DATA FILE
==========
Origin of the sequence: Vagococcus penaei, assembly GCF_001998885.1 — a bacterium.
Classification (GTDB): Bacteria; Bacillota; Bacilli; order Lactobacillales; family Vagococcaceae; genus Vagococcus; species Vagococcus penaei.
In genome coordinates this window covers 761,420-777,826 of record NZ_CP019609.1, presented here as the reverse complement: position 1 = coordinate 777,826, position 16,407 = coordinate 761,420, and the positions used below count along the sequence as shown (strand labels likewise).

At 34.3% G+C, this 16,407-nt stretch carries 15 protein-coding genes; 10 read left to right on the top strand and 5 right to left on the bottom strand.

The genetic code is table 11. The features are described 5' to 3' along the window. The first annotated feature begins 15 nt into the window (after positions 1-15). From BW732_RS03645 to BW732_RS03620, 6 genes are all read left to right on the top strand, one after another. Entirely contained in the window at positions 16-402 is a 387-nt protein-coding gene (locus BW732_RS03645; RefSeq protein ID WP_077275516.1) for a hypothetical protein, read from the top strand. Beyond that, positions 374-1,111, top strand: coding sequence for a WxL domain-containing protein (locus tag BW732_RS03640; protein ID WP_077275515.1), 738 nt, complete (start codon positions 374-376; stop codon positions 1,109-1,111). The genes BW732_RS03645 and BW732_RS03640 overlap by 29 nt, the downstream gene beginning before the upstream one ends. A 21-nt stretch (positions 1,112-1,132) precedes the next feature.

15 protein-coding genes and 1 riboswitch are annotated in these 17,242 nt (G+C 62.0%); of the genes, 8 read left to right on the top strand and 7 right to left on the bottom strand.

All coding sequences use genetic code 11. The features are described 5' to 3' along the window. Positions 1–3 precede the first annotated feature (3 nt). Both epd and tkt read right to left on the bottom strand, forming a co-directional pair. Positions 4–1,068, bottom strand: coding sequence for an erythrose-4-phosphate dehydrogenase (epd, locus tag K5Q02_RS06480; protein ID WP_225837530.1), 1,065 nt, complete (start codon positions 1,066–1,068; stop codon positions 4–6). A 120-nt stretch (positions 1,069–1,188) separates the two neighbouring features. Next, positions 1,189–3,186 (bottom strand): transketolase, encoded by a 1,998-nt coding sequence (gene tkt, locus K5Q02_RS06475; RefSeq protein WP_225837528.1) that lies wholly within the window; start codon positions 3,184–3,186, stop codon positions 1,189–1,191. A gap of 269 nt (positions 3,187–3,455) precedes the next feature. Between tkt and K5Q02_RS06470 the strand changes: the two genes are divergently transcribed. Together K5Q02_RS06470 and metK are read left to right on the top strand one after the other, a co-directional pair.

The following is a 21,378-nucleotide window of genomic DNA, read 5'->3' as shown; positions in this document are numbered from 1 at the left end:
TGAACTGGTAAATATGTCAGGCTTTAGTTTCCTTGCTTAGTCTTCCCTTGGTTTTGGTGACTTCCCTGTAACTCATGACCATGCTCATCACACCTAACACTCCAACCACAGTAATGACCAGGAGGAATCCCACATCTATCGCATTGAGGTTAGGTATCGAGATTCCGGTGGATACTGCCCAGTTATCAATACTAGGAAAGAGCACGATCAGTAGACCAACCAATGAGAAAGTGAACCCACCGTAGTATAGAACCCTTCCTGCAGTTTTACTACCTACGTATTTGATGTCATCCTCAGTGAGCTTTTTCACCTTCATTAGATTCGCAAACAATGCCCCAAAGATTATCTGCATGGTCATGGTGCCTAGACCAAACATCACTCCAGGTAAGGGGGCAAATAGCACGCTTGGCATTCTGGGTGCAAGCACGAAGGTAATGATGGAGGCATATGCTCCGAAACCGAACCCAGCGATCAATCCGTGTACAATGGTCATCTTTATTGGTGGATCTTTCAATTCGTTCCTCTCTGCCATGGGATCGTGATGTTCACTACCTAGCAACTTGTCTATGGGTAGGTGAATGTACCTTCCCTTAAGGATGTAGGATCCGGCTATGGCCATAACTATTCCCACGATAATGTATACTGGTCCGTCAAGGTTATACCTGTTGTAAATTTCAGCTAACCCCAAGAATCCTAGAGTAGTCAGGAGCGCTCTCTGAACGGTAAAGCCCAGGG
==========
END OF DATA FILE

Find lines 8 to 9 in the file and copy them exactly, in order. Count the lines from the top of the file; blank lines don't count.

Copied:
The following is a 21,378-nucleotide window of genomic DNA, read 5'->3' as shown; positions in this document are numbered from 1 at the left end:
TGAACTGGTAAATATGTCAGGCTTTAGTTTCCTTGCTTAGTCTTCCCTTGGTTTTGGTGACTTCCCTGTAACTCATGACCATGCTCATCACACCTAACACTCCAACCACAGTAATGACCAGGAGGAATCCCACATCTATCGCATTGAGGTTAGGTATCGAGATTCCGGTGGATACTGCCCAGTTATCAATACTAGGAAAGAGCACGATCAGTAGACCAACCAATGAGAAAGTGAACCCACCGTAGTATAGAACCCTTCCTGCAGTTTTACTACCTACGTATTTGATGTCATCCTCAGTGAGCTTTTTCACCTTCATTAGATTCGCAAACAATGCCCCAAAGATTATCTGCATGGTCATGGTGCCTAGACCAAACATCACTCCAGGTAAGGGGGCAAATAGCACGCTTGGCATTCTGGGTGCAAGCACGAAGGTAATGATGGAGGCATATGCTCCGAAACCGAACCCAGCGATCAATCCGTGTACAATGGTCATCTTTATTGGTGGATCTTTCAATTCGTTCCTCTCTGCCATGGGATCGTGATGTTCACTACCTAGCAACTTGTCTATGGGTAGGTGAATGTACCTTCCCTTAAGGATGTAGGATCCGGCTATGGCCATAACTATTCCCACGATAATGTATACTGGTCCGTCAAGGTTATACCTGTTGTAAATTTCAGCTAACCCCAAGAATCCTAGAGTAGTCAGGAGCGCTCTCTGAACGGTAAAGCCCAGGG